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Can Bolstering Liquidity Spur Annuitization?

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It is difficult, if not impossible, to obtain reliable information regarding how many deferred annuity owners take their contracts to annuitization, but the general impression throughout the industry is that it is only a small percentage who actually do annuitize.

Likewise, only a few people who retire actually purchase an immediate annuity with their retirement funds–either rollovers from qualified retirement plans or other savings sources. Indeed, the bulk of rollovers from qualified retirement plans seem to go into custodial accounts with banks and mutual funds that can offer income only for life expectancy, not for actual life.

The variable annuity industry has recently offered guaranteed minimum withdrawal benefits to VA owners. This feature seems to be garnering wide acceptance, so much so that it is generally considered to be a serious competitive disadvantage not to offer GMWBs. But, if GMWBs are so popular, why are annuitizations not equally popular?

Producers contacted about this almost always answer that annuity owners do not like to lose control over their retirement funds by “tying them up” in annuitization. Owners seem to worry that the lack of liquidity inherent in annuitized contracts does not provide enough flexibility to cover unforeseen emergencies or other contingencies that may occur in the future.

We are sympathetic with this concern. Today the U.S. has the first generation with the potential need to support self, children, grandchildren and parents (and, with increased longevity, maybe even grandparents)–perhaps simultaneously.

Indeed, stories about retirees having grandchildren dropped off by children who cannot cope with the financial and emotional challenges of parenthood are amazingly familiar. Inheriting a grandchild can have a disastrous impact on retirees who have carefully planned their finances but have not factored such unforeseen developments.

Probing a little deeper, it also becomes apparent that many annuity producers dislike the prospect of losing the ability to assist customers with future new products, if all the customers’ retirement funds are tied up by annuitization. Thus, lack of liquidity is a disincentive not only for the customer but also for producers who might like to be able to sell the customer something new in the future.

Some insurers have begun addressing this liquidity problem with annuity features that provide a measure of liquidity. These features range from permitting commutation of any term certain elements in an annuitized contract to providing a retrospective look at the life contingency elements and thereby allowing an element of liquidity.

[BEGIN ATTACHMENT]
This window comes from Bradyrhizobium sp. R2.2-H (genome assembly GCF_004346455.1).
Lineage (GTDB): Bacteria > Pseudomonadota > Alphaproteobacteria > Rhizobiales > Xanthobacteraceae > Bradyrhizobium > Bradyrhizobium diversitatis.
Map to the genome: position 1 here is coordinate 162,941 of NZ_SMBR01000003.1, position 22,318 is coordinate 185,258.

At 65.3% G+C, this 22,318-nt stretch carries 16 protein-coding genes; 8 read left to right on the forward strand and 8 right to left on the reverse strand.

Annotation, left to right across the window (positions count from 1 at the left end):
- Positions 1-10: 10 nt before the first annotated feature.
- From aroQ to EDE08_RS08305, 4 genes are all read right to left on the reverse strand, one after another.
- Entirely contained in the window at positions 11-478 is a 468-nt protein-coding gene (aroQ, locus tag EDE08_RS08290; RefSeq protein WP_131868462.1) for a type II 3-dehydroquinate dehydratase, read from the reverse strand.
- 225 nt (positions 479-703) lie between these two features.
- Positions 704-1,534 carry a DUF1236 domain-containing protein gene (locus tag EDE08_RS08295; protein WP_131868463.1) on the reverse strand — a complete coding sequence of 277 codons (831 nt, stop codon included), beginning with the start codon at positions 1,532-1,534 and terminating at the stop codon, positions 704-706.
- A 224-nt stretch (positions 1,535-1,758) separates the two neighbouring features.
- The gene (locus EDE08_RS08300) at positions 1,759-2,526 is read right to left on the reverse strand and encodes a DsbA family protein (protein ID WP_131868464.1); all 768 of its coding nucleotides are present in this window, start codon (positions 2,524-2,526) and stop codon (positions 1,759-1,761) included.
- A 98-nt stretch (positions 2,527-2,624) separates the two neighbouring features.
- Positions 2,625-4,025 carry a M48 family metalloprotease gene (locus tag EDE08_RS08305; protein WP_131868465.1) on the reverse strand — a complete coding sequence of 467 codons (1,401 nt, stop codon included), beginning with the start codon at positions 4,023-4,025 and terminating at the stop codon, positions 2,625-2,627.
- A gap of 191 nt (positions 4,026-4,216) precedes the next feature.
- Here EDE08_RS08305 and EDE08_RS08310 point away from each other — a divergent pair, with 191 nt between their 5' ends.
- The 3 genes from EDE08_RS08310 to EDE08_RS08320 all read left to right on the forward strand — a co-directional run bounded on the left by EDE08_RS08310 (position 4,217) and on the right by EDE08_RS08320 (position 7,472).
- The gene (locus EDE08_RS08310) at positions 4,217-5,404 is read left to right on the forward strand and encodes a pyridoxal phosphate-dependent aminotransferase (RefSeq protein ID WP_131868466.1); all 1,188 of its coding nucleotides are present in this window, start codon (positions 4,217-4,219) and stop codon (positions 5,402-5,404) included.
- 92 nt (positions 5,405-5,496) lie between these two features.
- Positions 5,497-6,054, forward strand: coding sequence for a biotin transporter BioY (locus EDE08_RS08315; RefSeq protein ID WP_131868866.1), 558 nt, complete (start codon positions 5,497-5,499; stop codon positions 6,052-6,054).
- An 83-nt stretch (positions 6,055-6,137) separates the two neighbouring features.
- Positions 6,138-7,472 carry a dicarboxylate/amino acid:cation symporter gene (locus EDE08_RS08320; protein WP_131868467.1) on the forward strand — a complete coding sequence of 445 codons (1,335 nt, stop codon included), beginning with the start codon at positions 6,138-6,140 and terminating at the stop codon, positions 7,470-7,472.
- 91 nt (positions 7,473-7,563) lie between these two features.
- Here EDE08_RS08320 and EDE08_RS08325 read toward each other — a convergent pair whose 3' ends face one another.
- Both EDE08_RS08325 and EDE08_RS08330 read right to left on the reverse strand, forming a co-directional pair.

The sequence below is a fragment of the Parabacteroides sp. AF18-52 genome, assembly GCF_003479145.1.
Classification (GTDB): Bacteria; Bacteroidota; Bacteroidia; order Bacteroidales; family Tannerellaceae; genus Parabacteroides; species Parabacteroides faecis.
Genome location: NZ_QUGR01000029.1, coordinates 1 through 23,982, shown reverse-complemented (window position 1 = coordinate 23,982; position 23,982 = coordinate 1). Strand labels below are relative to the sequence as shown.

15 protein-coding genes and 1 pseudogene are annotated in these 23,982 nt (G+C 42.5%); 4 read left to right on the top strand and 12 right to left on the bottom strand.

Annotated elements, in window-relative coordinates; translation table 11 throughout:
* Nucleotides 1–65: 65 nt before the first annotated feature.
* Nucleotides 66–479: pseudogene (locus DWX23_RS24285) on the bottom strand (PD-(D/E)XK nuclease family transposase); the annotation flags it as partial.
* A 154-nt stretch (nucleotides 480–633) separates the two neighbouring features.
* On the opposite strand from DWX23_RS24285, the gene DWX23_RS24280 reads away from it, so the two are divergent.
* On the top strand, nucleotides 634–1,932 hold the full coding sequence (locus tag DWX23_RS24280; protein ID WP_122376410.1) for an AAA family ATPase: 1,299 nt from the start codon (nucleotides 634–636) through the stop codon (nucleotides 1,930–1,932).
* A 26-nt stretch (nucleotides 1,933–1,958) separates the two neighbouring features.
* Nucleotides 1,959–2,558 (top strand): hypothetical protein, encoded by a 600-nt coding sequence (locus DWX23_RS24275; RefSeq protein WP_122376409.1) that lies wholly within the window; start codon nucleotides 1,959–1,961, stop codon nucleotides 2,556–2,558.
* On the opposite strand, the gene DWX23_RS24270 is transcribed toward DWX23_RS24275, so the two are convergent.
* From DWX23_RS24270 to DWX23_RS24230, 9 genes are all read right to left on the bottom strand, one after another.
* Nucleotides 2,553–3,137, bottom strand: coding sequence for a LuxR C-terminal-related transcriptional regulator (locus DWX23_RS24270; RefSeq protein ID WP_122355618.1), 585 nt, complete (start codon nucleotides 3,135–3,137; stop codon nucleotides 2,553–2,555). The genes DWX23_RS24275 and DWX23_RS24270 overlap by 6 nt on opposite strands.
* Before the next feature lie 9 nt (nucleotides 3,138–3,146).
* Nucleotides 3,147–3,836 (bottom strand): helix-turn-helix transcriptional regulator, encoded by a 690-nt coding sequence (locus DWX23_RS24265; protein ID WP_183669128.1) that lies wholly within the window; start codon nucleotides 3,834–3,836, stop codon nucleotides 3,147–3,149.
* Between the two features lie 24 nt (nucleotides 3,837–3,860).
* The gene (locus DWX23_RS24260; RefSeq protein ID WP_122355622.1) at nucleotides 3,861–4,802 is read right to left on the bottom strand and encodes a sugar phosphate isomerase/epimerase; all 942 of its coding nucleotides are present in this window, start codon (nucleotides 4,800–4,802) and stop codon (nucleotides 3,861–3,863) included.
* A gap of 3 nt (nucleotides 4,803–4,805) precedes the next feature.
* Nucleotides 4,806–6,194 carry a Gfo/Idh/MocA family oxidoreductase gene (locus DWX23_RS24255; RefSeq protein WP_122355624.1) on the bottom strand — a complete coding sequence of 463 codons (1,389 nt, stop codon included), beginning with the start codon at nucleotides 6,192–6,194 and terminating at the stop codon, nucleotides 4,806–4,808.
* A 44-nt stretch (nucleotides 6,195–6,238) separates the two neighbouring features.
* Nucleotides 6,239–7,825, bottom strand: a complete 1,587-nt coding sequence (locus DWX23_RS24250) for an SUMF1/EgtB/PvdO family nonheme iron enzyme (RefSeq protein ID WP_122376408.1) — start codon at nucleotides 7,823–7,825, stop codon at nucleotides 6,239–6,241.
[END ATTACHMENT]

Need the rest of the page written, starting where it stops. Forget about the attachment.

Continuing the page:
Such liquidity features can provide a one-time boost, but this is hardly enough to meet prolonged financial needs that were not anticipated.

More on this topic

A relatively new feature to hit the market is a pure longevity product, often referred to as an “advanced life deferred annuity” (ALDA).

The ALDA is a pure insurance product that permits the purchaser to have what amounts to an option on an immediate annuity to begin at a date much further in the future, usually at a more advanced age.

The product is designed to permit older retirees to hedge against outliving retirement funds. But the product is most efficient if it is purchased at a younger age, because the annual cost is lower the earlier the owner starts the program.

While there is an investment element in an ALDA once the contract is funded, during the years prior to the actual funding, the owner has complete flexibility insofar as directing investments and in deciding whether to actually fund the annuity once it’s determined that extended longevity, which prompts the need for such a product, is likely.

We have predicted for quite some time that there would eventually be a greater emphasis on providing pure longevity products for retirees and that such an emphasis would eliminate the need for tying up savings in funded annuity contracts.

Theoretically, there is no reason why a consumer should not be able to purchase insurance against living too long merely as an insurance feature without any investment element involved. The only consideration is the cost for such protection.

Insurers and those who consult with consumers on retirement planning also need to give greater thought to the payout options offered to retirees from conventional fixed and variable annuities that annuitize. Few innovative payout options seem to be available, and those that are seem not to be well understood by producers.

As the U.S. population ages, longevity planning becomes an ever more important element. While annuitization probably still provides the best alternative to solve this problem, the annuity industry needs to better focus on the problem and on solutions.